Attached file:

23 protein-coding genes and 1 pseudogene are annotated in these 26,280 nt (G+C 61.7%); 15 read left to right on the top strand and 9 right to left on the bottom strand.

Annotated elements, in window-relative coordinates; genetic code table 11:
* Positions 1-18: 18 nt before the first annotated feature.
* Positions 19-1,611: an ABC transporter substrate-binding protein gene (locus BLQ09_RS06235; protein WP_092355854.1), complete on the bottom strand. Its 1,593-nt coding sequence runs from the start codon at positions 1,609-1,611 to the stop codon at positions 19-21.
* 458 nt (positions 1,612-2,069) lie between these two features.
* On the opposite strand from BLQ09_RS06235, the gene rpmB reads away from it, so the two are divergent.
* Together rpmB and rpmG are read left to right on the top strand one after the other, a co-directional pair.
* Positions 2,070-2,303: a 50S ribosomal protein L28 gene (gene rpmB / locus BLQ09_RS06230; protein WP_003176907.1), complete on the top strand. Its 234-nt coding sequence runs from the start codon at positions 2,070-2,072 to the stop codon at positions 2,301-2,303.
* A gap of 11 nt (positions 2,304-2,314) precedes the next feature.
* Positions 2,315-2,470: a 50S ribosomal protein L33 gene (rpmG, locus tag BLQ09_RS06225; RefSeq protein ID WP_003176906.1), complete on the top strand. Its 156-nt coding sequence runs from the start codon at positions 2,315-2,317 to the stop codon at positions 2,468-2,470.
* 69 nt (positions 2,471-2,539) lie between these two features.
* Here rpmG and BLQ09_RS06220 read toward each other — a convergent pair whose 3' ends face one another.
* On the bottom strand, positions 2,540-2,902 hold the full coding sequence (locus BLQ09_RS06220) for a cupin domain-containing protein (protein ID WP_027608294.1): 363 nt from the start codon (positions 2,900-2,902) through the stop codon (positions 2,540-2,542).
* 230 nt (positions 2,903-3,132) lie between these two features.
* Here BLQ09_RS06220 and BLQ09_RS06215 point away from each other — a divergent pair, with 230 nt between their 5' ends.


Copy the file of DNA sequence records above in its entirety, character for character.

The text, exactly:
23 protein-coding genes and 1 pseudogene are annotated in these 26,280 nt (G+C 61.7%); 15 read left to right on the top strand and 9 right to left on the bottom strand.

Annotated elements, in window-relative coordinates; genetic code table 11:
* Positions 1-18: 18 nt before the first annotated feature.
* Positions 19-1,611: an ABC transporter substrate-binding protein gene (locus BLQ09_RS06235; protein WP_092355854.1), complete on the bottom strand. Its 1,593-nt coding sequence runs from the start codon at positions 1,609-1,611 to the stop codon at positions 19-21.
* 458 nt (positions 1,612-2,069) lie between these two features.
* On the opposite strand from BLQ09_RS06235, the gene rpmB reads away from it, so the two are divergent.
* Together rpmB and rpmG are read left to right on the top strand one after the other, a co-directional pair.
* Positions 2,070-2,303: a 50S ribosomal protein L28 gene (gene rpmB / locus BLQ09_RS06230; protein WP_003176907.1), complete on the top strand. Its 234-nt coding sequence runs from the start codon at positions 2,070-2,072 to the stop codon at positions 2,301-2,303.
* A gap of 11 nt (positions 2,304-2,314) precedes the next feature.
* Positions 2,315-2,470: a 50S ribosomal protein L33 gene (rpmG, locus tag BLQ09_RS06225; RefSeq protein ID WP_003176906.1), complete on the top strand. Its 156-nt coding sequence runs from the start codon at positions 2,315-2,317 to the stop codon at positions 2,468-2,470.
* 69 nt (positions 2,471-2,539) lie between these two features.
* Here rpmG and BLQ09_RS06220 read toward each other — a convergent pair whose 3' ends face one another.
* On the bottom strand, positions 2,540-2,902 hold the full coding sequence (locus BLQ09_RS06220) for a cupin domain-containing protein (protein ID WP_027608294.1): 363 nt from the start codon (positions 2,900-2,902) through the stop codon (positions 2,540-2,542).
* 230 nt (positions 2,903-3,132) lie between these two features.
* Here BLQ09_RS06220 and BLQ09_RS06215 point away from each other — a divergent pair, with 230 nt between their 5' ends.